Academic journal article The Australian Journal of Politics and History

Northern Territory: January to June 2002

Academic journal article The Australian Journal of Politics and History

Northern Territory: January to June 2002

Article excerpt

Introduction

The period under review witnessed the Australian Labor Party (ALP) in the Northern Territory attempting with varying degrees of success to meet the challenges of government after so many years in opposition. After five months in office, Paul Toohey critically reflected in The Weekend Australian at the end of January that Chief Minister Clare Martin seemed partial to nepotism, reluctant to pay bills and slow on social justice. Dr Bill Wilson, Lecturer in History and Politics at the Northern Territory University, said at the same time that he did not believe the "government was ready to govern" (The Weekend Australian, 26-27 January 2002). Other observers were more charitable. An editorial in the Northern Territory News a few weeks later conceded that the "ALP has had a rocky initiation to its first crack at governing the Territory" and claimed that for "most people, the jury is still out" on how the party had handled the transition to power.

Significant political topics between January and June 2002 included the election of a minister in the former Country Liberal Party (CLP) government as Lord Mayor of Darwin, the departure of prominent senior public servants, the challenges of economic development, the CLP's problems in coming to terms with opposition, controversies regarding the Legislative Assembly and its members, some legal matters, the government's only Aboriginal minister's outspoken assessment of Aboriginal issues, measures to ensure greater water safety, the protection of mangroves and English language testing at the Northern Territory University.

The Lord Mayor of Darwin

Darwin's popular Lord Mayor, George Brown, died suddenly on 8 January aged seventy-two. A colourful and often controversial figure, he was well known nationally. "Never one for stuffy tradition", the Northern Territory News editorialised, "Mr Brown could best be described as a lovable rogue who did things his way" (Northern Territory News, 9 January 2002).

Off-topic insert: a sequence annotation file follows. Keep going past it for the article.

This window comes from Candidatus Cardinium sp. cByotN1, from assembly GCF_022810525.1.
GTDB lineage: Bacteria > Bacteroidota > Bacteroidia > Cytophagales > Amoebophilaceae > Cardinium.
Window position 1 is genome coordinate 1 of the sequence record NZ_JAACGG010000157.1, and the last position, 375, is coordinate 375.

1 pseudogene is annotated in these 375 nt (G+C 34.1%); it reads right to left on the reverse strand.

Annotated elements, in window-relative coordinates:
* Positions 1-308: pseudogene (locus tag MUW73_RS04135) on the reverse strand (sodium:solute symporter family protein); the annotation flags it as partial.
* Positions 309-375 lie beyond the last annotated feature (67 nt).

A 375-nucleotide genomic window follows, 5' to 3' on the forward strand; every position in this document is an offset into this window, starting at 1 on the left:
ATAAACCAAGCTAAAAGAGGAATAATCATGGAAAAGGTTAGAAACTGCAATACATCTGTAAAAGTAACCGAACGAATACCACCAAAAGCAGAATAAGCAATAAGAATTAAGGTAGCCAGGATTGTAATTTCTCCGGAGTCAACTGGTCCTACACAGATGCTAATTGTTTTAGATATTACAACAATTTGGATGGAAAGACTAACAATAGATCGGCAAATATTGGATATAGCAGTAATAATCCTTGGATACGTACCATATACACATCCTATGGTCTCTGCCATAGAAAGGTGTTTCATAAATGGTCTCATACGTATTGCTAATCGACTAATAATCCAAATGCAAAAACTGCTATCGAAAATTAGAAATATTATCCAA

Sixteen candidates contested the by-election for Lord Mayor held on 23 March. Some were members of and active in either the CLP or the ALP. Although Dawn Lawrie, a former Independent member of the Legislative Assembly, won the most primary votes, Peter Adamson, a former CLP Minister who lost his seat in parliament in 2001, was elected after the distribution of preferences and her supporters expressed anger at the preferential voting system, calling for electoral reform. In spite of his election, Adamson refused to role out contesting a Legislative Assembly seat in the future.

The Northern Territory Public Service

On 8 January the Under-Treasurer, Ken Clarke, announced his retirement although he had told the media just before Christmas that he had no intention of leaving his job. The Leader of the Opposition, Denis Burke, accused the new Labor government of targeting Clarke for removal. Dr Bill Wilson said that the announcement of Clarke's replacement would be significant. "It will", he observed, "be interesting to see whether the Territory public service has produced someone capable of taking over that position" (Northern Territory News, 11 January 2002). The Deputy Under-Treasurer, Jennifer Prince, was appointed to act in Clarke's former position until a successor was found.

In early March the Territory's Auditor-General, Iain Summers, criticised payments made to senior public servants in the wake of the re-structure of the bureaucracy in November 2001. He said on 4 March that chief executive officers who ceased employment in the wake of the restructure received "termination payments" as if the contracts had been ended. The Deputy Chief Minister, Syd Stifling, however, responded that the payments saved the Territory more than a million dollars.

The Deputy Secretary of the Department of Health, Haydn Lowe, on 10 May used electronic mail to tell employees in his department that he was quitting because he disapproved of his fellow executives' policies. …

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